Identifying Counterfeits

Ted Rodney • April 20, 2022

Sooner or later, it happens to almost all of us. You open the envelope and there's that card you wanted so badly. Maybe it's your new Commander, or maybe you finally sent out enough draft chaff to get that Gaea's Cradle. But then the horror sets in... something's not quite right. The card looks too dark compared to other cards you have from the same set. It has a waxy feel that your other cards don't.

Have you been sent a counterfeit? The good news is: probably not.

Cardsphere admins and the community collaborate to eliminate bad actors very quickly. While I won't discuss specifics here for obvious reasons, intentional counterfeiters have a few pretty consistent "tells" that we've grown familiar with seeing, and we've been very successful at distinguishing between people accidentally sending out a counterfeit and those who intend to defraud people. In fact, many times we are notifying receivers that a counterfeit may be on the way to them before the card has even arrived.  But beyond this, it's important to note that most of the time when people think they have received a counterfeit, it's a false positive.

Here's where that darker printing or waxy feel comes in. There's been a lot of print variance over the years, and when you add in special printings like Challenger Decks reusing the same set symbols for cards produced by different printers at different times, or cards printed in other regions, there are often subtle but noticeable differences between legitimate identical cards.  When you add in marketing campaigns based on fear, uncertainty, and doubt for "verification services" on top of this you have a lot of over-reporting of false positives. We definitely received more false positives when Magemarket was around, spending Y-Combinator money to build a fear-based user community.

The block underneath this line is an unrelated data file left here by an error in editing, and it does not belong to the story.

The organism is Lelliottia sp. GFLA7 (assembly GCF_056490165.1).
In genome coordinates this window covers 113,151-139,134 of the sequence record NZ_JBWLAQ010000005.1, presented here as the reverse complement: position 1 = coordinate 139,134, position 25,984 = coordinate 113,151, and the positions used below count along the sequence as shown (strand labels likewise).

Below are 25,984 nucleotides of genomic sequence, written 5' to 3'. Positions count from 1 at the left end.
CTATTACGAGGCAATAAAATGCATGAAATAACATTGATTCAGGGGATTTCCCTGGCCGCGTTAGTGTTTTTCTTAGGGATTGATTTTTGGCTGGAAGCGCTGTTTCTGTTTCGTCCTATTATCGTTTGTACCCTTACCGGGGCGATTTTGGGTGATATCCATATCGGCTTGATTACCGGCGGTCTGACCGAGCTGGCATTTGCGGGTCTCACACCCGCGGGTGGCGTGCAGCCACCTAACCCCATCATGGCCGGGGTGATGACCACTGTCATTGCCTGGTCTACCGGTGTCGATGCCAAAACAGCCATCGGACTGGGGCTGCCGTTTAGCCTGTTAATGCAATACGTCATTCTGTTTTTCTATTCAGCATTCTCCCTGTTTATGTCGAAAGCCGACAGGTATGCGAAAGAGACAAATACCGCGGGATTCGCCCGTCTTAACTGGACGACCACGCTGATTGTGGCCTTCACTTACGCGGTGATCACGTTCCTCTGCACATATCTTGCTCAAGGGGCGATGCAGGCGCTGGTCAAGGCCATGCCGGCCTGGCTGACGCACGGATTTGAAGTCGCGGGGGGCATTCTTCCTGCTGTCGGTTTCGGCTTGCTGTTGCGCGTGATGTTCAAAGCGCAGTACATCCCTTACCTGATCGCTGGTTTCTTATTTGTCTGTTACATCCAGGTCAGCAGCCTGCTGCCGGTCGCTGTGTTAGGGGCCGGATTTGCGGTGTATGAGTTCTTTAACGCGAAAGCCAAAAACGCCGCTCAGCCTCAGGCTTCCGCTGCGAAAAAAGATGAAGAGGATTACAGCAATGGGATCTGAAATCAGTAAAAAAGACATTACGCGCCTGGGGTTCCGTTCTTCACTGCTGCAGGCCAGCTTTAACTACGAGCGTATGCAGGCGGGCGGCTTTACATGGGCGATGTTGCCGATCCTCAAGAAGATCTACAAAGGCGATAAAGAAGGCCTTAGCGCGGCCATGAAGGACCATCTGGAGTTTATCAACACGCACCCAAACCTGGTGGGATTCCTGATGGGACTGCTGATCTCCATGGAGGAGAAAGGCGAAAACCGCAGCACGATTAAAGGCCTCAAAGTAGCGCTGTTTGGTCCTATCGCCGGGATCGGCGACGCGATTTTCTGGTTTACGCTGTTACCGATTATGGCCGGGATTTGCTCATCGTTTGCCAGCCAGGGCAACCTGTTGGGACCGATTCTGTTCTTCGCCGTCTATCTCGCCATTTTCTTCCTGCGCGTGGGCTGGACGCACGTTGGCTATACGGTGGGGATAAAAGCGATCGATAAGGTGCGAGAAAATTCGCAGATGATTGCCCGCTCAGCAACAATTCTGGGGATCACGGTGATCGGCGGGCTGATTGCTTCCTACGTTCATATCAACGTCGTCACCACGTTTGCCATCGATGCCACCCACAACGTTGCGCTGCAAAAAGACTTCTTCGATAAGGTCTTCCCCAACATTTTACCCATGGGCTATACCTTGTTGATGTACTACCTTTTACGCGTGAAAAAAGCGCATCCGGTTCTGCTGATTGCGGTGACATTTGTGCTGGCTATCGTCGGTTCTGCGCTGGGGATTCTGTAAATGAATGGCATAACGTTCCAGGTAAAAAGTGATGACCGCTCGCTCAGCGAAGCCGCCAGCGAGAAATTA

But of course, actual counterfeits do get sent also, and you should know how to protect yourself. That's what I want to talk about today.

Don't Press the Button Until You Know

The first thing you should do to protect yourself is chill out a bit. Sure, it's considerate to click the Confirm Receipt button quickly and have your trade partner paid. We appreciate that attitude because it's what makes the Cardsphere roll round. But seriously, take the time to authenticate the cards before you click Confirm Receipt.

Once you click the button, Cardsphere no longer is holding your funds. They are immediately transferred to the person who sent you the cards, and that means sometimes those funds get eaten up by people sending cards to that user. While we'll never leave any stone unturned trying to compensate any victim of fraud, it is always easier when Cardsphere is still holding the credit. It can be much harder when you've confirmed receipt – which is why we add the separate dialog prompting you to check authenticity etc.

How Will I Know?